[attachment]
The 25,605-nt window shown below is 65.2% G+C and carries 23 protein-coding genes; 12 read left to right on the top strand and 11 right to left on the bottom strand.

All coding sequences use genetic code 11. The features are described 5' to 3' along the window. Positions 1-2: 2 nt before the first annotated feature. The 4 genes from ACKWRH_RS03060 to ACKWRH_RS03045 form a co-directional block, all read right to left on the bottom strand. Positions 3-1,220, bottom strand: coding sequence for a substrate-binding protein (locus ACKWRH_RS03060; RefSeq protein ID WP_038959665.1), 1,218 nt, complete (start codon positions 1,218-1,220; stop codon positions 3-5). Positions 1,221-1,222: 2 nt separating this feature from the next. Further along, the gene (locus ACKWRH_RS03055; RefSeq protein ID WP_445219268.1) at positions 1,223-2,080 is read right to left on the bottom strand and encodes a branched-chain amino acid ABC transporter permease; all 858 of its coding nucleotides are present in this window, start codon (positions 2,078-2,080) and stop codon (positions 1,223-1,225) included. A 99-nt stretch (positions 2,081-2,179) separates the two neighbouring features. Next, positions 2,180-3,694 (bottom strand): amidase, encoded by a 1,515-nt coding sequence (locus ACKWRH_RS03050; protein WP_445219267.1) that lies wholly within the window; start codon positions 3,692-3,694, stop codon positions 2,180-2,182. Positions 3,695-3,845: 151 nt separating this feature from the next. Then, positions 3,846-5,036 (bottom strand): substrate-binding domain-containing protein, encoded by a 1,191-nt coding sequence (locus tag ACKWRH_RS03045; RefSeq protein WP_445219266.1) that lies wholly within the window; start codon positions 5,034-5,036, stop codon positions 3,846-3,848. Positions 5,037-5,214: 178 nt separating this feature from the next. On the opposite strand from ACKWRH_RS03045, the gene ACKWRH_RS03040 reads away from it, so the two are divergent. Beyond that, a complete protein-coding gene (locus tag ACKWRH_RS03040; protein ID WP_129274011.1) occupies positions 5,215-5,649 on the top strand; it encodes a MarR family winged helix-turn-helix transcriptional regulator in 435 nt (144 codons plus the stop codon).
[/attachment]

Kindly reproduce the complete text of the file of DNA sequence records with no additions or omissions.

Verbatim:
The 25,605-nt window shown below is 65.2% G+C and carries 23 protein-coding genes; 12 read left to right on the top strand and 11 right to left on the bottom strand.

All coding sequences use genetic code 11. The features are described 5' to 3' along the window. Positions 1-2: 2 nt before the first annotated feature. The 4 genes from ACKWRH_RS03060 to ACKWRH_RS03045 form a co-directional block, all read right to left on the bottom strand. Positions 3-1,220, bottom strand: coding sequence for a substrate-binding protein (locus ACKWRH_RS03060; RefSeq protein ID WP_038959665.1), 1,218 nt, complete (start codon positions 1,218-1,220; stop codon positions 3-5). Positions 1,221-1,222: 2 nt separating this feature from the next. Further along, the gene (locus ACKWRH_RS03055; RefSeq protein ID WP_445219268.1) at positions 1,223-2,080 is read right to left on the bottom strand and encodes a branched-chain amino acid ABC transporter permease; all 858 of its coding nucleotides are present in this window, start codon (positions 2,078-2,080) and stop codon (positions 1,223-1,225) included. A 99-nt stretch (positions 2,081-2,179) separates the two neighbouring features. Next, positions 2,180-3,694 (bottom strand): amidase, encoded by a 1,515-nt coding sequence (locus ACKWRH_RS03050; protein WP_445219267.1) that lies wholly within the window; start codon positions 3,692-3,694, stop codon positions 2,180-2,182. Positions 3,695-3,845: 151 nt separating this feature from the next. Then, positions 3,846-5,036 (bottom strand): substrate-binding domain-containing protein, encoded by a 1,191-nt coding sequence (locus tag ACKWRH_RS03045; RefSeq protein WP_445219266.1) that lies wholly within the window; start codon positions 5,034-5,036, stop codon positions 3,846-3,848. Positions 5,037-5,214: 178 nt separating this feature from the next. On the opposite strand from ACKWRH_RS03045, the gene ACKWRH_RS03040 reads away from it, so the two are divergent. Beyond that, a complete protein-coding gene (locus tag ACKWRH_RS03040; protein ID WP_129274011.1) occupies positions 5,215-5,649 on the top strand; it encodes a MarR family winged helix-turn-helix transcriptional regulator in 435 nt (144 codons plus the stop codon).